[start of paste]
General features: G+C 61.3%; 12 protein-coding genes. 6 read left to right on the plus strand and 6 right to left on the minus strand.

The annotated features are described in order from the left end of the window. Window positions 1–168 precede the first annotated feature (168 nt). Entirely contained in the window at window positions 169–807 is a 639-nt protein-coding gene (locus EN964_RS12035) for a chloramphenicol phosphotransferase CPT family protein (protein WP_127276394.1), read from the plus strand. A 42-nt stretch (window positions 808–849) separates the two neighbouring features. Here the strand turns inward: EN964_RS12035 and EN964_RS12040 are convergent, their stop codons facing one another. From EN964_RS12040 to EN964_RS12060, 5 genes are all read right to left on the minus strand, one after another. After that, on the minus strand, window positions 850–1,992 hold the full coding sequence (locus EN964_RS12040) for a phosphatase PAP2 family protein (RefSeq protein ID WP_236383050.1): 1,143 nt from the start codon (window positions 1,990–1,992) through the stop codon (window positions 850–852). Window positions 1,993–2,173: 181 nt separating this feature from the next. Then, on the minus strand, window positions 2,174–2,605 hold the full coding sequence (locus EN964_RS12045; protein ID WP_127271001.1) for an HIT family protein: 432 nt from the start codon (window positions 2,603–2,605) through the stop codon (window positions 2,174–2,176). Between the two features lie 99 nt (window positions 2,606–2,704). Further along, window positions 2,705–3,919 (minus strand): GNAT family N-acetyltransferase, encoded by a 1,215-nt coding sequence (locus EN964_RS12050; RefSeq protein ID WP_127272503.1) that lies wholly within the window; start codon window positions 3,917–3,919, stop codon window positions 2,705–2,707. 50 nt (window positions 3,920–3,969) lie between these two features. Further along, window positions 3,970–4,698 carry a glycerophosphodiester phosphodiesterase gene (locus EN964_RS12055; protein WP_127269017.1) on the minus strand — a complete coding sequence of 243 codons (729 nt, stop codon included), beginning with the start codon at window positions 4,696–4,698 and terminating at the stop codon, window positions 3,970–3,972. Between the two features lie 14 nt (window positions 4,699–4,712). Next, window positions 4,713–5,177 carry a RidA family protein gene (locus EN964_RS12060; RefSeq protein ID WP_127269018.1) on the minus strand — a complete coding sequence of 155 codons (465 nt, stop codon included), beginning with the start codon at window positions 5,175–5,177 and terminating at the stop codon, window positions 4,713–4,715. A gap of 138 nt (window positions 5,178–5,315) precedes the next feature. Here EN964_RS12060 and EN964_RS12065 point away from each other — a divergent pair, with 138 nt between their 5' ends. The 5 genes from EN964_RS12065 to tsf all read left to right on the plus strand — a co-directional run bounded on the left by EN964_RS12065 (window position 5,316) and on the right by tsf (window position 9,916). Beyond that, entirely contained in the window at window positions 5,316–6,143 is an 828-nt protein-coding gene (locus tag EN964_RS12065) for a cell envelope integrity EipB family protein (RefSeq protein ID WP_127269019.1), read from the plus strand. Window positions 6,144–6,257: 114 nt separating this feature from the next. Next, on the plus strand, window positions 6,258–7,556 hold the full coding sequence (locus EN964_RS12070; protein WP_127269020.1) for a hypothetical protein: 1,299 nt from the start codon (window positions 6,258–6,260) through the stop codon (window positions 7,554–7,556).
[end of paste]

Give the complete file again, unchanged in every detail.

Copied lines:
General features: G+C 61.3%; 12 protein-coding genes. 6 read left to right on the plus strand and 6 right to left on the minus strand.

The annotated features are described in order from the left end of the window. Window positions 1–168 precede the first annotated feature (168 nt). Entirely contained in the window at window positions 169–807 is a 639-nt protein-coding gene (locus EN964_RS12035) for a chloramphenicol phosphotransferase CPT family protein (protein WP_127276394.1), read from the plus strand. A 42-nt stretch (window positions 808–849) separates the two neighbouring features. Here the strand turns inward: EN964_RS12035 and EN964_RS12040 are convergent, their stop codons facing one another. From EN964_RS12040 to EN964_RS12060, 5 genes are all read right to left on the minus strand, one after another. After that, on the minus strand, window positions 850–1,992 hold the full coding sequence (locus EN964_RS12040) for a phosphatase PAP2 family protein (RefSeq protein ID WP_236383050.1): 1,143 nt from the start codon (window positions 1,990–1,992) through the stop codon (window positions 850–852). Window positions 1,993–2,173: 181 nt separating this feature from the next. Then, on the minus strand, window positions 2,174–2,605 hold the full coding sequence (locus EN964_RS12045; protein ID WP_127271001.1) for an HIT family protein: 432 nt from the start codon (window positions 2,603–2,605) through the stop codon (window positions 2,174–2,176). Between the two features lie 99 nt (window positions 2,606–2,704). Further along, window positions 2,705–3,919 (minus strand): GNAT family N-acetyltransferase, encoded by a 1,215-nt coding sequence (locus EN964_RS12050; RefSeq protein ID WP_127272503.1) that lies wholly within the window; start codon window positions 3,917–3,919, stop codon window positions 2,705–2,707. 50 nt (window positions 3,920–3,969) lie between these two features. Further along, window positions 3,970–4,698 carry a glycerophosphodiester phosphodiesterase gene (locus EN964_RS12055; protein WP_127269017.1) on the minus strand — a complete coding sequence of 243 codons (729 nt, stop codon included), beginning with the start codon at window positions 4,696–4,698 and terminating at the stop codon, window positions 3,970–3,972. Between the two features lie 14 nt (window positions 4,699–4,712). Next, window positions 4,713–5,177 carry a RidA family protein gene (locus EN964_RS12060; RefSeq protein ID WP_127269018.1) on the minus strand — a complete coding sequence of 155 codons (465 nt, stop codon included), beginning with the start codon at window positions 5,175–5,177 and terminating at the stop codon, window positions 4,713–4,715. A gap of 138 nt (window positions 5,178–5,315) precedes the next feature. Here EN964_RS12060 and EN964_RS12065 point away from each other — a divergent pair, with 138 nt between their 5' ends. The 5 genes from EN964_RS12065 to tsf all read left to right on the plus strand — a co-directional run bounded on the left by EN964_RS12065 (window position 5,316) and on the right by tsf (window position 9,916). Beyond that, entirely contained in the window at window positions 5,316–6,143 is an 828-nt protein-coding gene (locus tag EN964_RS12065) for a cell envelope integrity EipB family protein (RefSeq protein ID WP_127269019.1), read from the plus strand. Window positions 6,144–6,257: 114 nt separating this feature from the next. Next, on the plus strand, window positions 6,258–7,556 hold the full coding sequence (locus EN964_RS12070; protein WP_127269020.1) for a hypothetical protein: 1,299 nt from the start codon (window positions 6,258–6,260) through the stop codon (window positions 7,554–7,556).